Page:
When I talk to people about Humans of Portland, there are several words that I find myself using to describe the intention behind it: authenticity, connectivity, honesty, vulnerability. These are the qualities I hope to encourage in my interactions with others. This is made possible by holding space for someone to share their story. By holding space I mean showing interest, listening without judgment, and acknowledging their experiences as real. Authentic interactions are also made possible by demonstrating my own willingness to be real, honest and vulnerable - even in front of a social media following of thousands. I have at times shared with you pieces of my own experiences, thoughts and struggles as I have carried out this project because I want you to see my own humanity as I make my way through this city we all share. I want you to see that I’m just a person who sometimes chooses to spend time talking to people, and I’ve chosen to share these bits of my journey with you.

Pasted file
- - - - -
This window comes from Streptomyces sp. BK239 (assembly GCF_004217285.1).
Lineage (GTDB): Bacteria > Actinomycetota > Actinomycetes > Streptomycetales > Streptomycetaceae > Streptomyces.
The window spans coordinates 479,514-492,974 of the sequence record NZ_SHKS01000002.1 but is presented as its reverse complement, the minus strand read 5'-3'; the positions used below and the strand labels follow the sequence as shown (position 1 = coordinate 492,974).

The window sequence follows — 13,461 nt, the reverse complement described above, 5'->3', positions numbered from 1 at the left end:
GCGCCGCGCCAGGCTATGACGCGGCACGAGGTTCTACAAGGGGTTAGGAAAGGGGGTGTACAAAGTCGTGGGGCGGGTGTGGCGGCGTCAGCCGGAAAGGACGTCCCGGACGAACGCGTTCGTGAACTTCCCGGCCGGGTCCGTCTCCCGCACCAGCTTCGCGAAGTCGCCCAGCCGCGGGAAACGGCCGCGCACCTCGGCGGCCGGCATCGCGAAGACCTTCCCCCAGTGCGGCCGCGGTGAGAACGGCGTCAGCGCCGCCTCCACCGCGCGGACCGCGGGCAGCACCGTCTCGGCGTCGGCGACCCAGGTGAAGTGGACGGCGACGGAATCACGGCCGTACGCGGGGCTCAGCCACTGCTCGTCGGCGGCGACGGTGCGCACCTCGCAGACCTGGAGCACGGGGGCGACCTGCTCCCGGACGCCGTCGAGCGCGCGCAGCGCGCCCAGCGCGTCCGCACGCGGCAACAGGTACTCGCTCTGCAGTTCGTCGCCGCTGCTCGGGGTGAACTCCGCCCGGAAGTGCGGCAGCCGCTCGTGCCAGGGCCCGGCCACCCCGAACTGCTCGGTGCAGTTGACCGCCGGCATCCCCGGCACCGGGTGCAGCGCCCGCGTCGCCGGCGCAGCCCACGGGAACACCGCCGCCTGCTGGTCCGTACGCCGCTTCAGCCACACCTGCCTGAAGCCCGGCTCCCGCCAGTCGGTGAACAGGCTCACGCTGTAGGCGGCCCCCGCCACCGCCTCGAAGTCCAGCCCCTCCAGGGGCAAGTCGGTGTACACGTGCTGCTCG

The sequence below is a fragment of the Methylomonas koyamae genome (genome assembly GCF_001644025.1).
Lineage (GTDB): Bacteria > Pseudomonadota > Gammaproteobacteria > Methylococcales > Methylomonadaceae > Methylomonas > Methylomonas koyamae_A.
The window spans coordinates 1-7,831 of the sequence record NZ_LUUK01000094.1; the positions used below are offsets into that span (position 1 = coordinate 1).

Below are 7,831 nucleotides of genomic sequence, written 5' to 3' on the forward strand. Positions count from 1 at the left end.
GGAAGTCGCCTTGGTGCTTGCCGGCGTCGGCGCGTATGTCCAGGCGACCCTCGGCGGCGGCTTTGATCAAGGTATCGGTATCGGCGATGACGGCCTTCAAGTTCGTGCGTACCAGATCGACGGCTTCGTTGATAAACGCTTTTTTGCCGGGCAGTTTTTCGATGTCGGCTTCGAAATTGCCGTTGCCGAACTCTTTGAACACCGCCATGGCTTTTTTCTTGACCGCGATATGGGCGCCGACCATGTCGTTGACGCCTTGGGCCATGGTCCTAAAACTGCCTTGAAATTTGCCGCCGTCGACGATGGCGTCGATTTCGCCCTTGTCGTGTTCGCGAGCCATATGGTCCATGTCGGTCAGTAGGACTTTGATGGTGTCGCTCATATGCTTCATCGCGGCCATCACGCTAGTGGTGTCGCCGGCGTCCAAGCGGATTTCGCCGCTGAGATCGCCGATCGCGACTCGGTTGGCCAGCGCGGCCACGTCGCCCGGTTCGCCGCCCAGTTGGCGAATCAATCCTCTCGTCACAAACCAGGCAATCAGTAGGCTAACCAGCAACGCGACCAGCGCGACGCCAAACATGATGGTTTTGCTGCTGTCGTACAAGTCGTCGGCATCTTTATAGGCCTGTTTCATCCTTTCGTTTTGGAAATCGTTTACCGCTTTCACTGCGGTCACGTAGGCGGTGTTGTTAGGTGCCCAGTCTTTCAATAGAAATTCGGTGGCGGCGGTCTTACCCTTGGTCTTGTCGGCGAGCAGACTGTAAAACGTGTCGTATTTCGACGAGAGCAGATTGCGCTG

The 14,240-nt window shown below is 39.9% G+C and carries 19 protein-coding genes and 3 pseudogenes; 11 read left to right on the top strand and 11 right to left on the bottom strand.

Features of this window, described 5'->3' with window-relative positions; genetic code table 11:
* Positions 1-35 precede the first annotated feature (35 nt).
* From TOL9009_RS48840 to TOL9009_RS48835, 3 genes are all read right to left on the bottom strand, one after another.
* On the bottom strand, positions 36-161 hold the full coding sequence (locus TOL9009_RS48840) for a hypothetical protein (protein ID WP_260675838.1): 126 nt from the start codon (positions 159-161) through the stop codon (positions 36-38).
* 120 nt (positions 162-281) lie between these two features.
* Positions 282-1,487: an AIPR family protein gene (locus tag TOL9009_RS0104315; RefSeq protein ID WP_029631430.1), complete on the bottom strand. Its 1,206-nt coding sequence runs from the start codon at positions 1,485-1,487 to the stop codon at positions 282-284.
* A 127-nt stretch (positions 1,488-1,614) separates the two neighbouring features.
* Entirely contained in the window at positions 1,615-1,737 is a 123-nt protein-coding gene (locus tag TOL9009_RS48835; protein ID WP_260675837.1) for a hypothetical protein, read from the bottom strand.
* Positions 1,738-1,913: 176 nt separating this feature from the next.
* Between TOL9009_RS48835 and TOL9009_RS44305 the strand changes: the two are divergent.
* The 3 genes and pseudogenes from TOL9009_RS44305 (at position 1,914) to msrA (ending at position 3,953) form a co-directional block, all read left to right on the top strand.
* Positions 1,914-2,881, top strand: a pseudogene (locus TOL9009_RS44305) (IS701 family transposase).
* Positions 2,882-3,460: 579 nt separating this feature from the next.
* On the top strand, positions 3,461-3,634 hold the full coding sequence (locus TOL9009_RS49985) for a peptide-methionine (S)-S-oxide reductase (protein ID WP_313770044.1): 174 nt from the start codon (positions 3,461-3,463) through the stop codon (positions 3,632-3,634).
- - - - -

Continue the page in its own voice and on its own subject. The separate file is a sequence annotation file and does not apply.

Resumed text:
My real hope is that by making my process accessible to you, you will be inspired to sometimes choose to spend your own time connecting authentically with one another, holding space for each other and sharing bits of your own journey along the way.
I’ve been taking a short break to give some love to other facets of my life, including working on my first solo exhibition, and you’re invited!
I’m honored to have a selection of my work displayed at REDUX (811 East Burnside #110, Portland, Oregon 97214) during the months of June and July. Please stop by and say hello during the First Friday opening on June 6th from 6:00 - 9:30 pm.
I am excited to share with you some of my personal work that, like Humans of Portland, also touches on the emotional complexities of the human experience. The work featured is a selection of some of my early explorations on themes of human emotion. In a world obsessed with perfection, I find beauty in authenticity. I’m inspired by the internal conflict between our desire to know and be known, and the fear that drives us to mask who we are.